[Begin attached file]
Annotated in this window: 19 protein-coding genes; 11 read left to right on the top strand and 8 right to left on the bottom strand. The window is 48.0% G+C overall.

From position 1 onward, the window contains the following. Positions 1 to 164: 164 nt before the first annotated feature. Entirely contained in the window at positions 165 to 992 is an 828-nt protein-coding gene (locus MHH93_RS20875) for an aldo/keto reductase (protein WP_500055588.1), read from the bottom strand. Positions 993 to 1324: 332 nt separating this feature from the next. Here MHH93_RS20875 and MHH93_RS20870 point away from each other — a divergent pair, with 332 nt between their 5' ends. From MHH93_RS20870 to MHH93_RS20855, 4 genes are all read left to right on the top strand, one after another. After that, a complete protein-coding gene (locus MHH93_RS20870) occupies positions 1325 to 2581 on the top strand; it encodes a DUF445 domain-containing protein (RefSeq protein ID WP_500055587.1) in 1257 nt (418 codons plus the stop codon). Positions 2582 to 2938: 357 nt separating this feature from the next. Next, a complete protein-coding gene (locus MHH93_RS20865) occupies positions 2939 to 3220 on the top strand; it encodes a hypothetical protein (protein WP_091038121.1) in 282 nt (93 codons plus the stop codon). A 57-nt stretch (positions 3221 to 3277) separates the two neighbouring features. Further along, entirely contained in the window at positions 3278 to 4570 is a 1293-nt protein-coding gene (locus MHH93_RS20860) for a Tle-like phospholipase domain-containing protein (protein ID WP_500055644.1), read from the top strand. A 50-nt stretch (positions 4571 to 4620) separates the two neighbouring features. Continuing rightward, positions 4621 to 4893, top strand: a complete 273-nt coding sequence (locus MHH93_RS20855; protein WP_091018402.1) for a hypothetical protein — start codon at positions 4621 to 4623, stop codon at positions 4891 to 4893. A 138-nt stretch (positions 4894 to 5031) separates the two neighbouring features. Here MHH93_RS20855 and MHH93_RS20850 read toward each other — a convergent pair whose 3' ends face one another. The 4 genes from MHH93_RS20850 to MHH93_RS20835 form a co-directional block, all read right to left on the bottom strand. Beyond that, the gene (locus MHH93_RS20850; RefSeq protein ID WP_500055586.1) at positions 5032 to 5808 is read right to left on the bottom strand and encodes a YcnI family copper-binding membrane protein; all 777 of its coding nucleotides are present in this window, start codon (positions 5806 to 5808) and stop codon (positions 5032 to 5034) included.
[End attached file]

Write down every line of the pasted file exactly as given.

Annotated in this window: 19 protein-coding genes; 11 read left to right on the top strand and 8 right to left on the bottom strand. The window is 48.0% G+C overall.

From position 1 onward, the window contains the following. Positions 1 to 164: 164 nt before the first annotated feature. Entirely contained in the window at positions 165 to 992 is an 828-nt protein-coding gene (locus MHH93_RS20875) for an aldo/keto reductase (protein WP_500055588.1), read from the bottom strand. Positions 993 to 1324: 332 nt separating this feature from the next. Here MHH93_RS20875 and MHH93_RS20870 point away from each other — a divergent pair, with 332 nt between their 5' ends. From MHH93_RS20870 to MHH93_RS20855, 4 genes are all read left to right on the top strand, one after another. After that, a complete protein-coding gene (locus MHH93_RS20870) occupies positions 1325 to 2581 on the top strand; it encodes a DUF445 domain-containing protein (RefSeq protein ID WP_500055587.1) in 1257 nt (418 codons plus the stop codon). Positions 2582 to 2938: 357 nt separating this feature from the next. Next, a complete protein-coding gene (locus MHH93_RS20865) occupies positions 2939 to 3220 on the top strand; it encodes a hypothetical protein (protein WP_091038121.1) in 282 nt (93 codons plus the stop codon). A 57-nt stretch (positions 3221 to 3277) separates the two neighbouring features. Further along, entirely contained in the window at positions 3278 to 4570 is a 1293-nt protein-coding gene (locus MHH93_RS20860) for a Tle-like phospholipase domain-containing protein (protein ID WP_500055644.1), read from the top strand. A 50-nt stretch (positions 4571 to 4620) separates the two neighbouring features. Continuing rightward, positions 4621 to 4893, top strand: a complete 273-nt coding sequence (locus MHH93_RS20855; protein WP_091018402.1) for a hypothetical protein — start codon at positions 4621 to 4623, stop codon at positions 4891 to 4893. A 138-nt stretch (positions 4894 to 5031) separates the two neighbouring features. Here MHH93_RS20855 and MHH93_RS20850 read toward each other — a convergent pair whose 3' ends face one another. The 4 genes from MHH93_RS20850 to MHH93_RS20835 form a co-directional block, all read right to left on the bottom strand. Beyond that, the gene (locus MHH93_RS20850; RefSeq protein ID WP_500055586.1) at positions 5032 to 5808 is read right to left on the bottom strand and encodes a YcnI family copper-binding membrane protein; all 777 of its coding nucleotides are present in this window, start codon (positions 5806 to 5808) and stop codon (positions 5032 to 5034) included.